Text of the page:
using System;
using System.Collections;
using System.Net;
using System.Net.Sockets;
using System.Threading;

namespace AsyncReceive
{
    // Accepts incoming connections, and sends out a single
    // byte at regular intervals on each connection.
    public class SimpleServer
    {
        private Socket listener;

        public SimpleServer(TimeSpan interval, int backlog) :
            this(interval, backlog, 0) { }

        public SimpleServer(TimeSpan interval, int backlog, int port)
        {
            sendInterval = interval;
            listener = new Socket(AddressFamily.InterNetwork,
                SocketType.Stream, ProtocolType.Tcp);
            IPEndPoint ep = new IPEndPoint(IPAddress.Loopback, port);
            listener.Bind(ep);
            listener.Listen(backlog);

            listener.BeginAccept(new AsyncCallback(OnAccept), null);
        }

        readonly TimeSpan sendInterval;

        public EndPoint EndPoint
        {
            get { return listener.LocalEndPoint; }
        }

        // Called each time a new connection attempt comes in.
        private void OnAccept(IAsyncResult iar)
        {
            // No need to worry about concurrent access to the socket -
            // we only queue up one BeginAccept at a time, and we don't
            // ever do anything else with this socket.
            try
            {
                Socket sock = listener.EndAccept(iar);
                Sender s = new Sender(sock, sendInterval);
            }
            catch (Exception x)
            {
                Console.WriteLine("Error from EndAccept: " + x);
            }

            listener.BeginAccept(new AsyncCallback(OnAccept), null);
        }

        // We create one of these for each client.
        private class Sender
        {
            private Timer t;
            private Socket sock;

            // This ArrayList keeps all of the active senders reachable.
            //
            // It's not clear that this is necessary. By inspection, it
            // seems to work without this - having a pending Timer
            // waiting to call a method on a Sender seems to be
            // sufficient to prevent either the Timer or the Sender
            // from being collected. But I don't see this documented
            // anywhere, so I'd prefer not to rely on it.
            private static ArrayList senders = (ArrayList) new ArrayList().SyncRoot;

            public Sender(Socket socket, TimeSpan interval)
            {
                senders.Add(this);
                sock = socket;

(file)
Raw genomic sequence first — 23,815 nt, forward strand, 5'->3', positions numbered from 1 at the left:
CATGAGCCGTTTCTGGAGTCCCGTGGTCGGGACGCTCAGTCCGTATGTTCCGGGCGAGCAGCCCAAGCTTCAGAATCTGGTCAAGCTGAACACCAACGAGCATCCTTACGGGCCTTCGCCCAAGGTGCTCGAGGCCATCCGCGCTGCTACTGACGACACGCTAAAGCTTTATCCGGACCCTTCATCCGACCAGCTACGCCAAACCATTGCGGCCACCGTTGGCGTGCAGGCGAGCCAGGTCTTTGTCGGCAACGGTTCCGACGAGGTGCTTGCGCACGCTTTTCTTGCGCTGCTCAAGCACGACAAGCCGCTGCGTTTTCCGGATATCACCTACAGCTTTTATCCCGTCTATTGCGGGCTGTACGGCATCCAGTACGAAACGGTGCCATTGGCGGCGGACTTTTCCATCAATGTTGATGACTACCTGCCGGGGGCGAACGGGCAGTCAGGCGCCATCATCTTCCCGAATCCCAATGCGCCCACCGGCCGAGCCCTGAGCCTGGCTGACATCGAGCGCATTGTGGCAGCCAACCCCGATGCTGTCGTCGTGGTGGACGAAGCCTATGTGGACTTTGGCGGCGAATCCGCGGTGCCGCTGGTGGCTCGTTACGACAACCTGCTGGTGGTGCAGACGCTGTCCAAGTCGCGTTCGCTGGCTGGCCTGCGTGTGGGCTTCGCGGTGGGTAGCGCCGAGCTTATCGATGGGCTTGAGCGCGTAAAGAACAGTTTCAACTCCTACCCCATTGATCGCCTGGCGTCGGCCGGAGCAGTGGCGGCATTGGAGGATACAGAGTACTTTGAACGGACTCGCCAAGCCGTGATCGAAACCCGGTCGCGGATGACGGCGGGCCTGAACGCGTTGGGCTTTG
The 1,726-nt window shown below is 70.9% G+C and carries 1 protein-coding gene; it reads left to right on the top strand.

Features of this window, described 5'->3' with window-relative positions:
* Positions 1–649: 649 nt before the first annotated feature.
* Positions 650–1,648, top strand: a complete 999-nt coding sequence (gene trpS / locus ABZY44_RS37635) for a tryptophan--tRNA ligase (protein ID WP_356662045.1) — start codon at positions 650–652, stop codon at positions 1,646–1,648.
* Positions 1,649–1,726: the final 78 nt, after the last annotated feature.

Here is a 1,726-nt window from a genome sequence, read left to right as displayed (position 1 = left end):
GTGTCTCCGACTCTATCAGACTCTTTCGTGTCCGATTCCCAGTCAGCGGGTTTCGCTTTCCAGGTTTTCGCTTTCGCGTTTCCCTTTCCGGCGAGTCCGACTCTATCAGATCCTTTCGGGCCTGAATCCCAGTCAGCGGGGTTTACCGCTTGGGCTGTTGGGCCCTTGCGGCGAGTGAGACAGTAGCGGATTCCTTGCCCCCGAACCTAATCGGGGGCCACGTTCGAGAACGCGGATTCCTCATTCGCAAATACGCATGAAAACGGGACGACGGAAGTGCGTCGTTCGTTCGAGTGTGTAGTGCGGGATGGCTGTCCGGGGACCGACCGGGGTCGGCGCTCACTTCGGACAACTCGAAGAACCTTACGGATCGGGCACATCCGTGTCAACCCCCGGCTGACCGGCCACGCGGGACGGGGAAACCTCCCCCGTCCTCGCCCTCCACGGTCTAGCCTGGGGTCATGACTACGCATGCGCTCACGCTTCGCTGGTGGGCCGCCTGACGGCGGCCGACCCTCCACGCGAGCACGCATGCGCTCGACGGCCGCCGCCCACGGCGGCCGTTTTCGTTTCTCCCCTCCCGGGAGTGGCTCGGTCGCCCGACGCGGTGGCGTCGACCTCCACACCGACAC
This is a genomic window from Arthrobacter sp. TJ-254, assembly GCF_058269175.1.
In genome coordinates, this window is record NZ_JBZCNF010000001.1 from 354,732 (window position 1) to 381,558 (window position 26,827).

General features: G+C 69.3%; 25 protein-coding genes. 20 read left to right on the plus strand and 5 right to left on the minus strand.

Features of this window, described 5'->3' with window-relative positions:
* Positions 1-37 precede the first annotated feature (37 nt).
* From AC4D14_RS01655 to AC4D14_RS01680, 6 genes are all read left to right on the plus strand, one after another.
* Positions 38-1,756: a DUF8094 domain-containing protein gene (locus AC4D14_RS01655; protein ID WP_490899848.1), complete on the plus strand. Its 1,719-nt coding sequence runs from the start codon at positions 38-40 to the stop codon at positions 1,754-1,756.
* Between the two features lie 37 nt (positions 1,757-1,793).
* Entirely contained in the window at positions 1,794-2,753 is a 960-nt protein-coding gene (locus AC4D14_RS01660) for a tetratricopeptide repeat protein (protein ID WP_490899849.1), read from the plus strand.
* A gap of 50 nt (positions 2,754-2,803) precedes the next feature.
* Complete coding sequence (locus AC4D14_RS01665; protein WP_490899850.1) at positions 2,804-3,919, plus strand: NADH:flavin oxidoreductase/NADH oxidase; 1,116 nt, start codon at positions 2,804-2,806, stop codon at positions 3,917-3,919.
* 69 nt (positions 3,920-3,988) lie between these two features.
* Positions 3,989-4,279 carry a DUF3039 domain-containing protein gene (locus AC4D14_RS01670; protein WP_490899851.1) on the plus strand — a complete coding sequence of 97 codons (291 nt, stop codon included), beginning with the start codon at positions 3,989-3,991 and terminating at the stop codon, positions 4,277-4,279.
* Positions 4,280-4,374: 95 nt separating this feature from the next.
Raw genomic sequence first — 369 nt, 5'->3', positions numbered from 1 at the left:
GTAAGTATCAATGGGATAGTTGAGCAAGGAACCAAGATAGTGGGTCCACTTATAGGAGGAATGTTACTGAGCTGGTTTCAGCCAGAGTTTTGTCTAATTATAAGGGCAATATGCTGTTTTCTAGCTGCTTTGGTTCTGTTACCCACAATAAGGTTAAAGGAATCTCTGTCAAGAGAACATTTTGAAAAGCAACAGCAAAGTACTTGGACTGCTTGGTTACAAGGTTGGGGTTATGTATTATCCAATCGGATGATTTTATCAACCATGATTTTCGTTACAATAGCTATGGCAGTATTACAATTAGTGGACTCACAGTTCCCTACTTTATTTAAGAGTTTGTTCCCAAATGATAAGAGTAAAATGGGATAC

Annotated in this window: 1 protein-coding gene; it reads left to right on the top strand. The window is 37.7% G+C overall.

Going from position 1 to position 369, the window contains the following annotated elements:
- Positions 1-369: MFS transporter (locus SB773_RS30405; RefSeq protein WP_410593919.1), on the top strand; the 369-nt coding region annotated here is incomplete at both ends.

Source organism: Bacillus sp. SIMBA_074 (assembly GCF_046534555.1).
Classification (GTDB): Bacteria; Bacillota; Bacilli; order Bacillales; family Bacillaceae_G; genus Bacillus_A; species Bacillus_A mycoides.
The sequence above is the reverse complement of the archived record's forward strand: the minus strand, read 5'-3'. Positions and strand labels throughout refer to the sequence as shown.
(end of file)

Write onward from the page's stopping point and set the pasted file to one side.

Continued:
t = new Timer(new TimerCallback(TimerFired), null, interval, interval);
            }

            private void TimerFired(object state)
            {
                try
                {
                    byte[] buff = { 42 };
                    // Using an async Send here appears to offer no
                    // benefit, so we use the simpler sync version.
                    sock.Send(buff);
                }            
                catch (Exception x)
                {
                    Console.WriteLine("Error when sending: " + x);
                    Close();
                }
            }

            private void Close()
            {
                sock.Close();
                t.Dispose();
                senders.Remove(this);
            }
        }
    }
}

This accepts any number of incoming connections, and for each connection, it'll send out a byte every so often. (You specify the interval with a constructor parameter.) A nice feature of this server is that despite the fact that it's not using async sends, it's still very light on the threads. Most of the time it doesn't use any threads at all. It uses the System.Threading.Timer class to call it back when it's time to send some data. Each connection uses its own timer.

I've written a test program that hosts this server and then fires up 100 connections to it. (So for this test, I've chosen to host both the client and the server in the same process.) So we've got one process which is sending messages out to 100 clients periodically, and which also has to handle those incoming messages. And since the client and server are both so simple, the program spends the vast majority of the time idle. It is using less than 1% of my CPU time generating and handling about 20 messages a second in total. So the usual state for the program is that it's completely idle, and is waiting for either one of 100 timers to fire, or one of 100 sockets to receive some data.

And it's managing to do that with just 10 threads. (Actually the thread count seems to wander up and down a bit occasionally, but that's the thread pool for you. It's mostly on 10 though.) One of those will be the finalizer thread. Another will be the main application thread, which is just sat inside Console.ReadLine. According to the debugger, three of the 10 threads are not .NET threads - there are only 7 .NET threads. So after the finalizer and main threads that suggests it's using just 5 threads to service all 100 pending read operations and all 100 timers.

Anyone who thinks synchronously will presumably be surprised at how few threads are required to manage 100 concurrent read operations. I'm actually wondering why it needs as many as 5 threads... I'm guessing it's partly because timer events come in on normal thread pool threads while socket events come in on IO threads. But even so, given the incredibly small amount of work the CPU has to do to keep the client and server halves of these 100 connections serviced, it doesn't really need any more than 1 thread... However, I suspect that 10 threads is just the number of threads that you end up with as a minimum when doing sockety stuff - if I run the test with either 10, 100, or 1000 connections, the number of threads sits at around 10 in each case. (And I did check with netstat that all the connections really are there, even in the 1000 connections case.)

Show Me the Asynchrony

I've gone on for ages without actually showing you the full async code yet. So now would be a good time to take a look at the client. I've got a class called SocketClient, and I create one of these for each connection I want to make to the server. All it does is connect and then wait for data to arrive. I'll show it in pieces here so I can discuss the salient points:

using System;
using System.Threading;
using System.Net;
using System.Net.Sockets;

namespace AsyncReceive
{
    public class SocketClient
    {
        private Socket sock;
        private readonly int ID;